The UK non-food retail market rallied in October, with the month posting the strongest year-on-year rise in footfall since 2004, according to Ipsos Retail Performance.

Ipsos: UK footfall turns a corner in time for Xmas

The UK non-food retail market rallied in October, with the month posting the strongest year-on-year rise in footfall since 2004, according to Ipsos Retail Performance.

Ipsos: UK footfall turns a corner in time for Xmas

The retail consultancy, which compiles the Retail Traffic Index (RTI) of the number of individual shoppers entering over 4,000 non-food retail stores across the UK, said the RTI improved 5.7% in October on the previous month and 1.3% year-on-year.

Ipsos commented: “This marked gain will be welcomed by retailers as they move into the golden quarter. The year-on-year rise of 1.3% is the best performance for the month of October since 2004; a sign that both the economy and retail sector are moving in the right direction. Off the back of a September setback, an immediate rise in footfall will re-energise retailers’ confidence looking ahead to the Christmas campaign.”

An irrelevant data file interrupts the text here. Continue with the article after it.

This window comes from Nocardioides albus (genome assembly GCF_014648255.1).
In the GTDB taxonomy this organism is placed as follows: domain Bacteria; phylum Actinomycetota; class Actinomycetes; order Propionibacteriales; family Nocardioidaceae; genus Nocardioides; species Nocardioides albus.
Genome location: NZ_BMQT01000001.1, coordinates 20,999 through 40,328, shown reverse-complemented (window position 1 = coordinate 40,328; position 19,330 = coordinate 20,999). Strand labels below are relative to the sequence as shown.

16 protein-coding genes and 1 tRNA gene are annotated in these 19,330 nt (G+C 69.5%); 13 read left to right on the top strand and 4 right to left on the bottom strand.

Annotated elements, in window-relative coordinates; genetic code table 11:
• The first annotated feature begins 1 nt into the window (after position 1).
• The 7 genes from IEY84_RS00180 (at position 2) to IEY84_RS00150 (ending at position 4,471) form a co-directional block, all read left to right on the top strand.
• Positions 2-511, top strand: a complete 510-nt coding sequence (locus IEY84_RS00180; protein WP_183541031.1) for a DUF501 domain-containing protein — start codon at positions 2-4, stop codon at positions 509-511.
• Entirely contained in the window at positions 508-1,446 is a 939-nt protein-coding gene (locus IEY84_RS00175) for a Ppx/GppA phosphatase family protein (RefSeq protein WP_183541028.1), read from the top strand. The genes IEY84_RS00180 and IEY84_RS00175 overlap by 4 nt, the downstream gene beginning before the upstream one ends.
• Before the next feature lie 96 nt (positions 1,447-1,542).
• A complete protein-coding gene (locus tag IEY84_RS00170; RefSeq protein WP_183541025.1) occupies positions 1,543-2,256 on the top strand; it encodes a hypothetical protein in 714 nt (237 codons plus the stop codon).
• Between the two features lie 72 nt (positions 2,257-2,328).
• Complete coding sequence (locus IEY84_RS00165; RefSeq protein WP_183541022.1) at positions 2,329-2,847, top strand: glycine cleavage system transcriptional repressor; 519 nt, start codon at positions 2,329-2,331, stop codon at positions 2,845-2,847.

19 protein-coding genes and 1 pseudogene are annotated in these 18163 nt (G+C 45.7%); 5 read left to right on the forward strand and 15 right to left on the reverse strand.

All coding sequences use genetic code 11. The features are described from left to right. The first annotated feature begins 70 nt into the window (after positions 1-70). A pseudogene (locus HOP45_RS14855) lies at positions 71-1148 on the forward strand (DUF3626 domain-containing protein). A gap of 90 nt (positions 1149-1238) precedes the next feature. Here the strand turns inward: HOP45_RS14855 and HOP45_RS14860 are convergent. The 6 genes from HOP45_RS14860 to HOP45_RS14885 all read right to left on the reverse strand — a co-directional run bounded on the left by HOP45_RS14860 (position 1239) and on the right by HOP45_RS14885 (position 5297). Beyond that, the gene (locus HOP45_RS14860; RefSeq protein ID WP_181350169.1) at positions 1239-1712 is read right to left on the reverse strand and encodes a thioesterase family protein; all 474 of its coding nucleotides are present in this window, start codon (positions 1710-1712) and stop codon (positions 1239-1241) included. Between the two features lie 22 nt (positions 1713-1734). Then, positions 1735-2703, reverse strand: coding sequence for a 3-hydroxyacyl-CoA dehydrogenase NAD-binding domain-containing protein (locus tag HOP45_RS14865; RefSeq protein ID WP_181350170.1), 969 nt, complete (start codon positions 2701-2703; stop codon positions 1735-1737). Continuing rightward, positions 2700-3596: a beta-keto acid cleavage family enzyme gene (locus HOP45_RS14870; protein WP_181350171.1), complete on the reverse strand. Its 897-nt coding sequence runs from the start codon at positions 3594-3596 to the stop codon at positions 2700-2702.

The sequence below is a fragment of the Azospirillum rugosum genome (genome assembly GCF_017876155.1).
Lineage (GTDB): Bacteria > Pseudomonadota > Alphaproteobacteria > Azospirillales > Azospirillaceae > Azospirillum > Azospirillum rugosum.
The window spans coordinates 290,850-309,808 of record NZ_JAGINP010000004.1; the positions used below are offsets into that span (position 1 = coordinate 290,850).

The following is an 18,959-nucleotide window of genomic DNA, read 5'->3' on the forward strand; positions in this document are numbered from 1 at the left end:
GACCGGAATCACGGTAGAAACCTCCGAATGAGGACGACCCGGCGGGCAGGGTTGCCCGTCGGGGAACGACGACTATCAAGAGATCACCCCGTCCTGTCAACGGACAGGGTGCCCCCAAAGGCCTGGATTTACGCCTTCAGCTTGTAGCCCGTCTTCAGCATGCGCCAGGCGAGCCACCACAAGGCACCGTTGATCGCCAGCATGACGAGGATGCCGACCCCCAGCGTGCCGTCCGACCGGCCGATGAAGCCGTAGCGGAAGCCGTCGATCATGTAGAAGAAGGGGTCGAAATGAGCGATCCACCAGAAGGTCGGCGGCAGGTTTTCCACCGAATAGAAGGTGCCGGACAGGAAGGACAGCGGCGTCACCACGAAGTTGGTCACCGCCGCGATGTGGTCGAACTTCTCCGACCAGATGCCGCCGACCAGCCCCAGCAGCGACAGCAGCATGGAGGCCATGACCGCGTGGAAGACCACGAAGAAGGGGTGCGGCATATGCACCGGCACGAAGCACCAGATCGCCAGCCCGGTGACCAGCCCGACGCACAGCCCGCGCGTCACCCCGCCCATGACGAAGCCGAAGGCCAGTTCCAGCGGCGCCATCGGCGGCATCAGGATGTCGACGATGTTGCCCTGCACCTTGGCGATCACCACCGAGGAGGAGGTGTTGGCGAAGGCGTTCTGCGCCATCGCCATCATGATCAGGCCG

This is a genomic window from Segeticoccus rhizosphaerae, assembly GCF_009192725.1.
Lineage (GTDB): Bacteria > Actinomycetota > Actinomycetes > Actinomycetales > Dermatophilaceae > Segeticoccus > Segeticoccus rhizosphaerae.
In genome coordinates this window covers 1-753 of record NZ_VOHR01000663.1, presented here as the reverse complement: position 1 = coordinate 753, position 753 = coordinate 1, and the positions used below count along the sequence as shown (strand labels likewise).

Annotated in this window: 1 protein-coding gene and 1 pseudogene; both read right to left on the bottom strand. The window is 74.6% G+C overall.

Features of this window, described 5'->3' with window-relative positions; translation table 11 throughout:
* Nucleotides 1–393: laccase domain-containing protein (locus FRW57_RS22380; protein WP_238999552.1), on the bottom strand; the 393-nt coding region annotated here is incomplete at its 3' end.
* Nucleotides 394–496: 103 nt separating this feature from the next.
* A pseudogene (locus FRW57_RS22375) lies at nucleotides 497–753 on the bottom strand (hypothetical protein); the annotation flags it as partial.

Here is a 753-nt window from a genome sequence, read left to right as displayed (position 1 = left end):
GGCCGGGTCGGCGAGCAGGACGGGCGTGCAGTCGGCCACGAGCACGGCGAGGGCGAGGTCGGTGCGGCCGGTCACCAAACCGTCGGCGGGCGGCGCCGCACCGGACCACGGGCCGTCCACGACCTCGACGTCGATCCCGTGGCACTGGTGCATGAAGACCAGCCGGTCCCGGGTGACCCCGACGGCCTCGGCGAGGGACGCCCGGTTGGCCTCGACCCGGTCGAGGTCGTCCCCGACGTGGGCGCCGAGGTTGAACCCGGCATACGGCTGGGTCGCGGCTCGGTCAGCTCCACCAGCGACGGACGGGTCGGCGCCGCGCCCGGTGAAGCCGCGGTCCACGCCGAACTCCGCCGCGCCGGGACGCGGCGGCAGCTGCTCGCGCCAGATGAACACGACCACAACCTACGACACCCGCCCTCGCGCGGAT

Dr Tim Denison, director at Ipsos Retail Performance, said: “After a disappointing September, it’s good to see retail footfall bounce back immediately. Official sales figures show that Christmas 2013 was the best for the high street since 2004. With footfall seemingly back on the ascendency, this year is shaping up to be a shade better than 2013 and it couldn’t come at a better time for retailers.

“All of the main indicators of consumer confidence are in an improved position. People are more content with their personal finances and job security, as indicated in the 6% rise in unsecured consumer credit in September.”

The week commencing October 26 was the busiest of the month, with Halloween coinciding with half term for most of the country. Traffic that week was 1.2% busier year-on-year and up 16.6% on the week proceeding.

Dr Tim Denison continued: “It’s clear that consumer spending and corporate investments remain the linchpin of the economy, and that’s likely to remain the case going into an election year. It seems that shoppers are not immediately concerned with the apparent widening trade gap and weakening Eurozone economy, boding well for a good fourth quarter for retailers.”

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